Standing out at the food festivals takes either an eye-catching display or a cheerful demeanour. At the Wessex Food Festival in September, Hannah Green of Mrs. Green’s Farm Kitchen brought both. Relatively new to the Dorset food and drink circuit, she took time out from selling her rustic-looking jars of homemade jams and packs of fudge to tell her story so far.
Hannah produces her farm kitchen range of six jams and three fudges from Steeple Leaze Farm near Wareham, in between helping out look after some 300 cattle, 3,000 sheep, and hordes of happy campers in the summer.
How did you end up in Dorset?
I’m originally from London where I was a training officer for a local council, so nothing to do with food at all. Then I moved down here 11 years ago to get away from the city and I really enjoyed the outdoors. I used to come down to Dorset on holiday so it started from there really.
How did Mrs. Green’s Farm Kitchen come about?
I did various office jobs, then met my husband, who’s a shepherd. I managed to get involved in farm stuff and then our late granny used to make lemon curd and she inspired me to try. It was just for fun. I wasn’t really ever a cook so I gave it a go. I made some lemon curd and jam and was selling it to the campers where we lived. Because it was so successful, I decided to make something of it.
How easy was it to set up?
The council came out to inspect the kitchen and make sure all my procedures and hygiene were OK and I received a 5/5 rating. Then I had to get public liability insurance. The council gave me the green light and I started properly doing shows and fetes.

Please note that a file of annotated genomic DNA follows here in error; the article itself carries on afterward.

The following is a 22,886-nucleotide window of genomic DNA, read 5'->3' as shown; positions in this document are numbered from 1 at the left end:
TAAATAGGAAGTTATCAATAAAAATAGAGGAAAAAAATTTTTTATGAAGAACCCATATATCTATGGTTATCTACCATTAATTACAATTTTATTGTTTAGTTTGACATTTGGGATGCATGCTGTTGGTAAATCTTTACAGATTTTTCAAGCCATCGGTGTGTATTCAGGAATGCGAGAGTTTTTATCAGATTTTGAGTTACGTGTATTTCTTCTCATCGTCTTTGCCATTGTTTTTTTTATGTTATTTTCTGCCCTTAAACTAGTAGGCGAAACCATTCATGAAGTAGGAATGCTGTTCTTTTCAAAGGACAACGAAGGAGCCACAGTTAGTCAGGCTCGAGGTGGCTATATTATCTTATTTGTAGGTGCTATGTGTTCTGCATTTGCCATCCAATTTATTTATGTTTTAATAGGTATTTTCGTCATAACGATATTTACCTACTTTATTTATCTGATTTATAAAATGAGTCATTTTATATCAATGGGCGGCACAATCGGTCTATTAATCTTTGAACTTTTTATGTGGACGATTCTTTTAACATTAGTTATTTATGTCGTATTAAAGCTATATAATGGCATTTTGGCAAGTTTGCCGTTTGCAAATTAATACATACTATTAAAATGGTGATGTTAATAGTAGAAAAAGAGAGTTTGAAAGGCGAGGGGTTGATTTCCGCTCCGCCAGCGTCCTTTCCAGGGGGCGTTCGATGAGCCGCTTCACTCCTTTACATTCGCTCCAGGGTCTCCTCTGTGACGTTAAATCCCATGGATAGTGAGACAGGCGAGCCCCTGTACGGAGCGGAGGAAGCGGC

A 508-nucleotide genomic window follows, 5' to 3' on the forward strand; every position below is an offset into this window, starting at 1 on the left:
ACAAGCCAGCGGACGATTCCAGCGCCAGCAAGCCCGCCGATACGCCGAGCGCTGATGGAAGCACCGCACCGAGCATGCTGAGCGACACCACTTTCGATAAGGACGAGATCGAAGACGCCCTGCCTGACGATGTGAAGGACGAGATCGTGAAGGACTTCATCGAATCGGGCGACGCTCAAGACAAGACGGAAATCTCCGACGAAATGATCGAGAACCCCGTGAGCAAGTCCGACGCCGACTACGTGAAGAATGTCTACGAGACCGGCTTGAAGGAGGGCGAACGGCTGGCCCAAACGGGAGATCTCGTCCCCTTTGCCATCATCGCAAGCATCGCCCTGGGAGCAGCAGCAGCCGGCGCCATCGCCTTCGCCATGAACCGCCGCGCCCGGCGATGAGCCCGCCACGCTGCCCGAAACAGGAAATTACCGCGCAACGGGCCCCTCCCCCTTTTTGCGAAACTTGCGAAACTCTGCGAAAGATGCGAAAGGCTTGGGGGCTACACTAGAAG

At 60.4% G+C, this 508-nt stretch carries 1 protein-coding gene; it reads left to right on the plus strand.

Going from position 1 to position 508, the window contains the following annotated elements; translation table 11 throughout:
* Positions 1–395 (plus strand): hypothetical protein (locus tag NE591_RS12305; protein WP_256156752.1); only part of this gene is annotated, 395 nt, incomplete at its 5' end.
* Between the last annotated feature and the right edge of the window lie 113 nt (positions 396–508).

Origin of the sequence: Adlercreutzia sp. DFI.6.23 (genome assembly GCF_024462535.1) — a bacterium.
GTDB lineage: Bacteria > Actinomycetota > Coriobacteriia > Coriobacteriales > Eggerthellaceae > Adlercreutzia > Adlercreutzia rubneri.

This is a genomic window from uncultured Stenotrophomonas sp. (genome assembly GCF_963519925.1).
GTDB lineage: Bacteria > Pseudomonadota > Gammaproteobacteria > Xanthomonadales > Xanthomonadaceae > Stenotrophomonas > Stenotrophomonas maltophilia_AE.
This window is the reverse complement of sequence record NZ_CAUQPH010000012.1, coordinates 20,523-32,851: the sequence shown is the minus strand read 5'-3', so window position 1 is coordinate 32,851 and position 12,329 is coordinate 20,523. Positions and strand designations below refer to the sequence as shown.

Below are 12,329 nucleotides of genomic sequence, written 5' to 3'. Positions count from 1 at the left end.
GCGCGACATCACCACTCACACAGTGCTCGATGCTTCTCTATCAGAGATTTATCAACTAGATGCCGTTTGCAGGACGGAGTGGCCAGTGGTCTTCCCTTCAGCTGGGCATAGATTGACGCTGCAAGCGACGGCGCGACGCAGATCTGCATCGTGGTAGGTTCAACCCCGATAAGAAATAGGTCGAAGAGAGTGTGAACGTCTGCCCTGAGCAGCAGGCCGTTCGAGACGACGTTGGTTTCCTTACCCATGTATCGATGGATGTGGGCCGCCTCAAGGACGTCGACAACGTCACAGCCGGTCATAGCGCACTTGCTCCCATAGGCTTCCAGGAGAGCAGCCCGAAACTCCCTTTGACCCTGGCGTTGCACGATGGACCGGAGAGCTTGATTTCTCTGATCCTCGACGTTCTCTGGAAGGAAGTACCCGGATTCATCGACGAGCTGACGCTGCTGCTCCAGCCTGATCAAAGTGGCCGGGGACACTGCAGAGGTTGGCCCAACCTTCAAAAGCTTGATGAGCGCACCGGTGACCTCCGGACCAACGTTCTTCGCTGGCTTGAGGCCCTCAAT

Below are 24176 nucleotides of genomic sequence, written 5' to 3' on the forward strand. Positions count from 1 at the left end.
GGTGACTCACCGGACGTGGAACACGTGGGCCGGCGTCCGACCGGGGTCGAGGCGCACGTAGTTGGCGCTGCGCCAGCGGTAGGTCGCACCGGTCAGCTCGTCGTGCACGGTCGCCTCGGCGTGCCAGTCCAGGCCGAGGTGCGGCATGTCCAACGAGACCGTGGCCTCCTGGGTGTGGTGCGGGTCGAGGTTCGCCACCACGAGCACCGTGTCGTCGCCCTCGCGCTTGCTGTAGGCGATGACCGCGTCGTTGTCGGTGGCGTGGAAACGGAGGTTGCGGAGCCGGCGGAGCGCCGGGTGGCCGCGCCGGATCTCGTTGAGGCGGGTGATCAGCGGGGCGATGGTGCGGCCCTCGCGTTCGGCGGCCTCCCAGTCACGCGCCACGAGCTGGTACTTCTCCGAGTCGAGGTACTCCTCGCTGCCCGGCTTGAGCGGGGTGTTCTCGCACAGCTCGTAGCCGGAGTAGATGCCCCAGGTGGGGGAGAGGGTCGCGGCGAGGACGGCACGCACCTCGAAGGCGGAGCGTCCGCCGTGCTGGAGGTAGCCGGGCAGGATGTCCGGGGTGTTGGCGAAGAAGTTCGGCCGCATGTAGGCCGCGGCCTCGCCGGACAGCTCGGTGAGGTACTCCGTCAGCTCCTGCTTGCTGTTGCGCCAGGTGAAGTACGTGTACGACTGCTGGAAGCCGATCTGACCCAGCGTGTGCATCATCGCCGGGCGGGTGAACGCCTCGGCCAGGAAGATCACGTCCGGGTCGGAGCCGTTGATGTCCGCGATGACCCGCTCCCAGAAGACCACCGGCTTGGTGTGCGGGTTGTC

I use a normal kitchen. Because the jams are boiled at such a high temperature, all the bacteria are killed anyway. I started off with jam, then started making fudge, and now I’m also making cakes filled with my jams.
What about the packaging?
I’m quite creative and had a bit of a vision. I’d looked around at other people’s and knew how I wanted it to be marketed. Living on a farm, I wanted it to have quite a country feel. It’s from a farm kitchen, and I love polka dots.
How did you progress?
I started in March this year and I stock about 13 shops at the moment, so I have all those orders coming in. For the shows, some of them can be quite hard to get into, especially if there are already other preservists. My philosophy is that people will buy what they like, so even if there were five or six of us, we’re all quite different and people will come back to the one they prefer. I don’t really do chutneys and other people do. It’s important to give people a choice.
How did you learn the cooking part?
From Google! I look up the recipes then tweak them to what I want. Everything I’ve made is things that I like so it’s got a real Mrs. Green’s feel to it. I like experimenting with what works and what doesn’t and I’ve kept it quite manageable. I didn’t want to have hundreds of flavours. Then you lose the quality.
What’s the best advice you’d give?
Take your time and make sure that you still enjoy it. When you start getting too big, you get stressed. I’m at a good manageable rate at the moment. It’s exciting and there are lots of opportunities coming up.
Where can I find your products?
We’re mostly selling in the Purbecks at the moment, mainly at Swanage, and The Salt Pig in Wareham. They also get their lambs from our farm. Gradually we’re spreading out. I’m a member of Dorset Food & Drink, so that spreads the word too.
What do you enjoy about it?
I love meeting people and networking and I’ve already got a few customers who follow me around the shows. People like to buy Dorset, because we’re renowned for homemade stuff. When you put Purbeck in the name too that goes a long way.